My father had been in war once before, back before I was born, but after it had ended he chose to leave the army to settle down with my mother, working at a local grocery store as a manager. Not a fancy job, but it’s always been enough. I remember there were many nights where my mother would just stay up into the late hours, staring at the radio as she sipped some herbal tea, listening to any news coming from the Philippines. Any time a letter arrived, or there was a knock at the door, I could tell there was a moment of panic from her, expecting to be told her husband had been shot and killed in the line of duty. Thankfully that day never came, and within a year or so my father was back home with us, a bit tattered, but not too worse for wear. I remember the day he got home, he opened the door and my mother practically leaped into his arms, sobbing as he held her tight. Jonah and I were called down, and when we saw he had come back, we rushed down the stairs, hugging him as tight as we could. He picked us up, one after the other, and gave us a tight squeeze before setting us down and telling Jonah and I to wash up for dinner; he was starving. That was actually the first time my father had ever hugged me that tightly before, and it truly felt wonderful. Now as Jonah and I were sent off to bed, I remember hearing my mother clearly through the floorboards, breaking down as she talked to my father, and made him promise to never leave us like that again; her heart couldn’t take it. I think that’s when my father realized just how much my mother cared for him, and began trying to show he cared in whatever way he knew how. Maybe that’s why he started surprising my mother with flowers, and why he became so invested in Jonah’s little league baseball career. my father never talked about the war, but he seemed to have a new lease when it came to what he was thankful for in this life because of it. Yet despite all of this, I just couldn’t find that bond with him.
Now that summer I had broken my arm was also the summer I met my first love. I was only 15 at the time, but to me it didn’t matter; Her name was Susanne. She was one year my junior, but I had known her ever since we were little ones. Her and my mothers have been part of the same book club for as long as I remember, and I recall many nights having Susanne and some other children brought over to my house to play as the mothers read and gossiped about the others in town. Susanne was always very strong-willed and stubborn, and was never afraid to stand up for herself; Boys knew not to tease her, or else they’d be tasting grass faster than you could blink. Though us being around one another started out as an obligation, over time a friendship began to blossom, and before too long we became great friends. And it stayed that way for quite a few years. But as we got older, our friend groups changed, and before too long it was almost as if she was once again, a stranger. She began attending an all girls school, and I of course went to an all boys school. Now Susanne’s mother actually works as a nurse in the local hospital, so when I was taken in after my fall, she happened to be the one checking up on me to make sure I wasn’t in any pain. I remember so clearly the third day I arrived back from the hospital, lying in my bed counting the blades of the fan above my head as it spun around and around endlessly, working diligently as to avoid the impending boredom, when I heard a call from outside my window. I thought it might be Jonah or one of his friends, trying to pull a prank on me, but after the voice called again, my curiosity peaked and I got up, heading to my window and poking my head outside.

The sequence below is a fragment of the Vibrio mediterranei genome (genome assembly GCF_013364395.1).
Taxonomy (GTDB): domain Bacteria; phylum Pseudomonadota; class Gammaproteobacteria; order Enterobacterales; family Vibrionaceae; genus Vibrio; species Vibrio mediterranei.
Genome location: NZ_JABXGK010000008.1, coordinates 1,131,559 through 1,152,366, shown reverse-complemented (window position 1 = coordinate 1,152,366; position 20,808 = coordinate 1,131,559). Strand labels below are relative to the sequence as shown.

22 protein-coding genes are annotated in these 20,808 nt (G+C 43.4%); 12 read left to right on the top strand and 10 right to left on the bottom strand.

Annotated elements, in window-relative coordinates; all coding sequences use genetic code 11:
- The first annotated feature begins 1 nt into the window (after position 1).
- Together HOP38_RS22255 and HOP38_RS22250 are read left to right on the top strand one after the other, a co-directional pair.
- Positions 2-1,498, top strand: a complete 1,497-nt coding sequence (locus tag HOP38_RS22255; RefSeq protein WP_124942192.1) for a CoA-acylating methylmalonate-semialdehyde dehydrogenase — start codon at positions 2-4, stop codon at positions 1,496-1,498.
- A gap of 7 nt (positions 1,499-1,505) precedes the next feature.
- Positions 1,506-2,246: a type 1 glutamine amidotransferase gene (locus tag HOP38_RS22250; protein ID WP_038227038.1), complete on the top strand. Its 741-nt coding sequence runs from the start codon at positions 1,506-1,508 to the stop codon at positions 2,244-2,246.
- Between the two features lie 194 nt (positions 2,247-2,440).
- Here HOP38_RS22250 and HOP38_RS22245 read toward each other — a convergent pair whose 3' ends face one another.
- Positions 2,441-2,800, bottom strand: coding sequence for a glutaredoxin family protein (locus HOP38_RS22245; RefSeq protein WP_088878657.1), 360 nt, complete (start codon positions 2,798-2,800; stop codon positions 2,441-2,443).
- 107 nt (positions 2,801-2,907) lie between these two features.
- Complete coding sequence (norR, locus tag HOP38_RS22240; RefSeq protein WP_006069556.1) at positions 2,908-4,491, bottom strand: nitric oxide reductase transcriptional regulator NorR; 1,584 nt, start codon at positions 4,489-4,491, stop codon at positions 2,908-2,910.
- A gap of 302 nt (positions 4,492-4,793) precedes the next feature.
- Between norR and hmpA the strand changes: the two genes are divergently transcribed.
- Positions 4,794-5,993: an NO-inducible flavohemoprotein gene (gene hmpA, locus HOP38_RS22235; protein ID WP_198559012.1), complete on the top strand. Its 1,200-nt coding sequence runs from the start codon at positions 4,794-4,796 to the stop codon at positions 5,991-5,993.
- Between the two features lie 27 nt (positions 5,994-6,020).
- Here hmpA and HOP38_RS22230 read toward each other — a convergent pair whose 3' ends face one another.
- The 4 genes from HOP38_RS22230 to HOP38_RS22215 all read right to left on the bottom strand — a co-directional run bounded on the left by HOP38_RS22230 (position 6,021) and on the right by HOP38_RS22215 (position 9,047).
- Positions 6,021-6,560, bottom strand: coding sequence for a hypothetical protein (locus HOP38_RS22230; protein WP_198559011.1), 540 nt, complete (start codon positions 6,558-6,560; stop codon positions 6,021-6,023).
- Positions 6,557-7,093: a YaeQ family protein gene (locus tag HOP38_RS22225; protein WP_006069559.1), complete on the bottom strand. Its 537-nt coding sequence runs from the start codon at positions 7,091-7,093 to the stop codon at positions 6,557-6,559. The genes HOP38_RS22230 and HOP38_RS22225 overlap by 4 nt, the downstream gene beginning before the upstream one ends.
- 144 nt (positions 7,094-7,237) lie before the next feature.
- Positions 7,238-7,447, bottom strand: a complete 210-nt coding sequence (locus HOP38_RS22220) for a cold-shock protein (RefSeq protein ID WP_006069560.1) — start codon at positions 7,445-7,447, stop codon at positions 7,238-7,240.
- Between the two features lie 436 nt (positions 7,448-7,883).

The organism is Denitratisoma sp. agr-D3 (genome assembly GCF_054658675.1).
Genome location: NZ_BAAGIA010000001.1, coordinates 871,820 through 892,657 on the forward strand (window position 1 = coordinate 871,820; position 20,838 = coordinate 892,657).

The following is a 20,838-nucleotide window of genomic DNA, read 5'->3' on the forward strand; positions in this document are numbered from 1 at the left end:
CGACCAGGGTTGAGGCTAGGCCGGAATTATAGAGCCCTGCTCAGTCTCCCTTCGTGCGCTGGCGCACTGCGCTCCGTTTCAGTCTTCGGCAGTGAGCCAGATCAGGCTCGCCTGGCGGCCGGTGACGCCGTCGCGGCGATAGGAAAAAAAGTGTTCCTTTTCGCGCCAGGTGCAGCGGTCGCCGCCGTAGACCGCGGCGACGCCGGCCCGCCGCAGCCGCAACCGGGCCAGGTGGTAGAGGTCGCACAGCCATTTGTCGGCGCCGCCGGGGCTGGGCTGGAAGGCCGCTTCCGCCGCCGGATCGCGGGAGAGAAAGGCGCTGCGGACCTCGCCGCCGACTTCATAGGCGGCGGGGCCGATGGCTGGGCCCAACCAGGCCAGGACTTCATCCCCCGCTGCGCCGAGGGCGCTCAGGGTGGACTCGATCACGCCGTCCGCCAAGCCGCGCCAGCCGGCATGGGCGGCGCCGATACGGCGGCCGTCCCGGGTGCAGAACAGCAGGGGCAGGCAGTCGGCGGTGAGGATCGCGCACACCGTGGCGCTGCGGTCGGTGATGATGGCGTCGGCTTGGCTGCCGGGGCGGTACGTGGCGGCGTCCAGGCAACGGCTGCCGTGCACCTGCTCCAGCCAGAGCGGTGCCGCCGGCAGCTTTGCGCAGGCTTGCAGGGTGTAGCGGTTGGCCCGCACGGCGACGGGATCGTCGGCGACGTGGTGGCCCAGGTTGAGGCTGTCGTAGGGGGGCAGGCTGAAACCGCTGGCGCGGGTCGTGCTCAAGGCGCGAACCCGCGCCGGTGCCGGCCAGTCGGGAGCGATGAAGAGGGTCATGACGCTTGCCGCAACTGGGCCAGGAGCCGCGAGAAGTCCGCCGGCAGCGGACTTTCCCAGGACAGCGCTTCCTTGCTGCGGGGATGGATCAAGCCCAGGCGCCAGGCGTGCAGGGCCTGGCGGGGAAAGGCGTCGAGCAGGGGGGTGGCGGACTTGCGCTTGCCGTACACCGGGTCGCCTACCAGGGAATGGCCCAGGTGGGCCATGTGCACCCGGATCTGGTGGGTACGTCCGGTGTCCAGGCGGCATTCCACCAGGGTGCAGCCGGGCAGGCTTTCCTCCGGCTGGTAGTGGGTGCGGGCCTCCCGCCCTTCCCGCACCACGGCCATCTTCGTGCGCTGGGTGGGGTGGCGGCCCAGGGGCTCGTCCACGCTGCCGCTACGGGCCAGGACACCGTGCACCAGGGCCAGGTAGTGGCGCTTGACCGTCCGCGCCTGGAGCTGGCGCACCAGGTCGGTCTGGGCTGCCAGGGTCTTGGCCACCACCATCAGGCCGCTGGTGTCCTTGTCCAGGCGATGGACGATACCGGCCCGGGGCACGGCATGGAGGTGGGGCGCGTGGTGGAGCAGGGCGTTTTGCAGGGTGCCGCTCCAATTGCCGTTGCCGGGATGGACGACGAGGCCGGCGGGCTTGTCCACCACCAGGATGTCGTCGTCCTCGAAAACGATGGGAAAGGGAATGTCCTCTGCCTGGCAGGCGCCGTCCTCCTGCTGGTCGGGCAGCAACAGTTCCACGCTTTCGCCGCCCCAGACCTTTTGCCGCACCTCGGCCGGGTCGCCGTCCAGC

“It IS you! My mother told me you had broken your arm, but I didn’t think anyone would be stupid enough to jump out of their window! Were you trying to kill yourself? Because you did a pretty bad job if you only broke your forearm.” It was Susanne; what a pleasure. ‘Ha ha very funny Susanne; did you just come over here to mock me?’ “Oh don’t flatter yourself, Peter Pan. My mother just wanted me to bring you some soup she made to help you feel better. Want me to throw it up to you?” ‘You want me to get third degree burns on top of my broken arm? I’m not that much of a sucker for pain, you know.’ “Fine fine, I’ll bring it up to you.” I watched as Susanne walked around to the front of my house, politely asking to be let inside before heading up to my bedroom. As she started up the stairs, I realized something: I had never had anyone in my room before, let alone a girl. I felt my heart beating faster and faster, my eyes darting around my room to figure out what was out of place. I noticed that I had left a pair of underwear hanging on my chair, and in a panic as to avoid the embarrassment of Susanne spotting them, I scurried out from my bed as to dispose of the undergarment. As luck would have it however, Susanne arrived just in time to watch me fall face first onto the floor, my sheets and the ground fighting for control of who shall embarrass me more. I watched in horror as Susanne opened the door to find me entangled in my sheets, face down on the ground. She immediately burst out in a fit of laughter, and after the initial embarrassment subsided, I couldn’t help but join in with her, recognizing the ridiculousness of the situation at present.